Associate Professor of Ceramics
College of Fine Arts
She’s been described as the “Chopin of ceramics” because she creates a lyricism without sacrificing tough aesthetic principles, and a “potter’s potter” because her tactical aesthetics are crucial to all those interested in ceramics as art.
Linda Arbuckle is an associate professor of ceramics in the School of Art and Art History. Arbuckle’s artistic focus is on majolica bowls, cups, platters and other utilitarian pieces.
Majolica is a low-fired earthenware ceramic, fired to a “biscuit” or unglazed stage, then coated with an opaque unleaded glaze. Intricate designs are then painted on this glaze with brightly colored metal oxides. A second firing causes the opaque glaze and the metal oxide glazes to interact to create deep, brilliant colors.
Described by a colleague as “one of the most well-known and respected ceramists in the United States,” Arbuckle is active in the ceramics field. As former director-at-large for the National Council on Education for the Ceramic Arts, she developed a website and participates in the Clayart Listserv, where she regularly offers advice to thousands of ceramics enthusiasts in more than 30 countries. Arbuckle’s work has been exhibited throughout the United States and featured in numerous ceramics books and magazines.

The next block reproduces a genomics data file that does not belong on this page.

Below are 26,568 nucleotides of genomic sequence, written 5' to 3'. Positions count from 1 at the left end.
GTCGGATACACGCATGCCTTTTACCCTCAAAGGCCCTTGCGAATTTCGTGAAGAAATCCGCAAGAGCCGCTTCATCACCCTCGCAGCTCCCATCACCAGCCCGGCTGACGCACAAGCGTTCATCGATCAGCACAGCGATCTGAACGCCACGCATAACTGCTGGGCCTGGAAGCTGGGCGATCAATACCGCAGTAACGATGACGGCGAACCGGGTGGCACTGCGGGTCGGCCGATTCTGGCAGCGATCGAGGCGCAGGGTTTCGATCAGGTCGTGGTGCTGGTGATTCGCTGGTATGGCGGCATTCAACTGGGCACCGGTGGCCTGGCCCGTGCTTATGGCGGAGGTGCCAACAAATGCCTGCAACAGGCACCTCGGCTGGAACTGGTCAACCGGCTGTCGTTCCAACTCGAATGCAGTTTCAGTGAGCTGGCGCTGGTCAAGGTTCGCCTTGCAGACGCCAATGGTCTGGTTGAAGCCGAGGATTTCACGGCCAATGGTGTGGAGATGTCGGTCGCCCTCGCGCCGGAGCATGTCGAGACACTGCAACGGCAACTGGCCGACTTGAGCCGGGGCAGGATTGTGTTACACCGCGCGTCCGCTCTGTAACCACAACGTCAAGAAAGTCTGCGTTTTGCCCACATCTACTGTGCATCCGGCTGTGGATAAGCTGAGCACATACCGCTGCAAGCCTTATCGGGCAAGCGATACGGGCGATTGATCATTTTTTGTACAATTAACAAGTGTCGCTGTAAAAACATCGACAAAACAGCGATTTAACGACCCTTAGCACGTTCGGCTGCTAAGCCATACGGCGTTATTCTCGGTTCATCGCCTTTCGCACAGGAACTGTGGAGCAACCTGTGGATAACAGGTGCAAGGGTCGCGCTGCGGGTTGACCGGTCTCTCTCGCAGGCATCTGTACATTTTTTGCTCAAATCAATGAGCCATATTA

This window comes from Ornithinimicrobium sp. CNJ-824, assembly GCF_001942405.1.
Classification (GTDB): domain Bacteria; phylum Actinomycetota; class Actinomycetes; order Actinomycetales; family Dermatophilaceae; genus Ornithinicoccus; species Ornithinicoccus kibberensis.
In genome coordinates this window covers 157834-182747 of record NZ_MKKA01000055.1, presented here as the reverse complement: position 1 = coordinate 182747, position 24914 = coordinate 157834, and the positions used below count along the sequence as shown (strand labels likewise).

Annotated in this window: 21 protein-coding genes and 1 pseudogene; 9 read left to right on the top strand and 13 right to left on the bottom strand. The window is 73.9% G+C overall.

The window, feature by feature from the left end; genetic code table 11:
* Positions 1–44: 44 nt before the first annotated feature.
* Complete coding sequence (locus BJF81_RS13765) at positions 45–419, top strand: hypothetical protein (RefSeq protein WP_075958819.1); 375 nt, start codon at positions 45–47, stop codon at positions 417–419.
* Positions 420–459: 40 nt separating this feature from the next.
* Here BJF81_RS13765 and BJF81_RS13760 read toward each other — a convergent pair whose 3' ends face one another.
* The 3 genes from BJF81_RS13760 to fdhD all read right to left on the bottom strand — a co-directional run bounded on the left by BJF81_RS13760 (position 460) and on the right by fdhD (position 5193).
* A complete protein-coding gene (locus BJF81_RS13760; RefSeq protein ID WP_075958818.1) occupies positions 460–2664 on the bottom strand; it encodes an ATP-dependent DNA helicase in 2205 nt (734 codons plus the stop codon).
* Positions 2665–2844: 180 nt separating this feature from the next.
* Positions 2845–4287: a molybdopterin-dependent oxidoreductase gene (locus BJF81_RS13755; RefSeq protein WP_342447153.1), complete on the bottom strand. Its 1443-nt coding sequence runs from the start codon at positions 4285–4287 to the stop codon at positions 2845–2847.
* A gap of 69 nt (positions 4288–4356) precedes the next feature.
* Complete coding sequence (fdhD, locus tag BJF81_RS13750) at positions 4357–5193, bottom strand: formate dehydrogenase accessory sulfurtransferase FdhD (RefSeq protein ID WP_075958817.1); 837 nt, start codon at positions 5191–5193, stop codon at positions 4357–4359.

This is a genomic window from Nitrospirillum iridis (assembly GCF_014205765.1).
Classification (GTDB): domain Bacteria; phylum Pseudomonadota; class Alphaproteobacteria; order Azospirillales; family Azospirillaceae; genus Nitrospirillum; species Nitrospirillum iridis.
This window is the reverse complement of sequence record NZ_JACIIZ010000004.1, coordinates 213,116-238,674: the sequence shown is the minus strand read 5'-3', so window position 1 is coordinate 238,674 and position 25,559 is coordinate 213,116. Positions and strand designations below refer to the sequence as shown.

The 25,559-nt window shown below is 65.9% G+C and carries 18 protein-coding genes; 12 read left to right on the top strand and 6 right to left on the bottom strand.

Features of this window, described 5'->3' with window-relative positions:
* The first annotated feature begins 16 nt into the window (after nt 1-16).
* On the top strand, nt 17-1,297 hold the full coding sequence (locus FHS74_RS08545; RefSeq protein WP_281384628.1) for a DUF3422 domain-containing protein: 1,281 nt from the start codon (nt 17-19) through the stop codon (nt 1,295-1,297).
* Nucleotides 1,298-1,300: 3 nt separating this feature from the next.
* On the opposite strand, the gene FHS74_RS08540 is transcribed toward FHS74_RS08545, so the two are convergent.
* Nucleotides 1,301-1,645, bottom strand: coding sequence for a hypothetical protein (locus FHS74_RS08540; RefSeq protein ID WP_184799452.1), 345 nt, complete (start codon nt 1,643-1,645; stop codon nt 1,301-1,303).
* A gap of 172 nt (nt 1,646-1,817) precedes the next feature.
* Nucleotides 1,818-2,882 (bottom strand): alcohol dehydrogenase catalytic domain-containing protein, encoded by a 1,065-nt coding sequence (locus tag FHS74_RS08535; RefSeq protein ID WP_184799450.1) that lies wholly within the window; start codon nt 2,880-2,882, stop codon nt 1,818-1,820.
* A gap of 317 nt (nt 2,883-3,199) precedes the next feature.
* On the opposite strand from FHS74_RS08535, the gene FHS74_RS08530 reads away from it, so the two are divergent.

Awards and recognition highlights of the last five years include a National Endowment for the Arts Artists Fellowship, an invitation to present a lecture at the Renwick Gallery in Washington, D.C., and the purchase of one of her works by the Weisman Museum in Minneapolis. “Working with low fire materials, making useful objects by hand, is truly an opportunity to be an alchemist, turning base materials into gold,” Arbuckle says.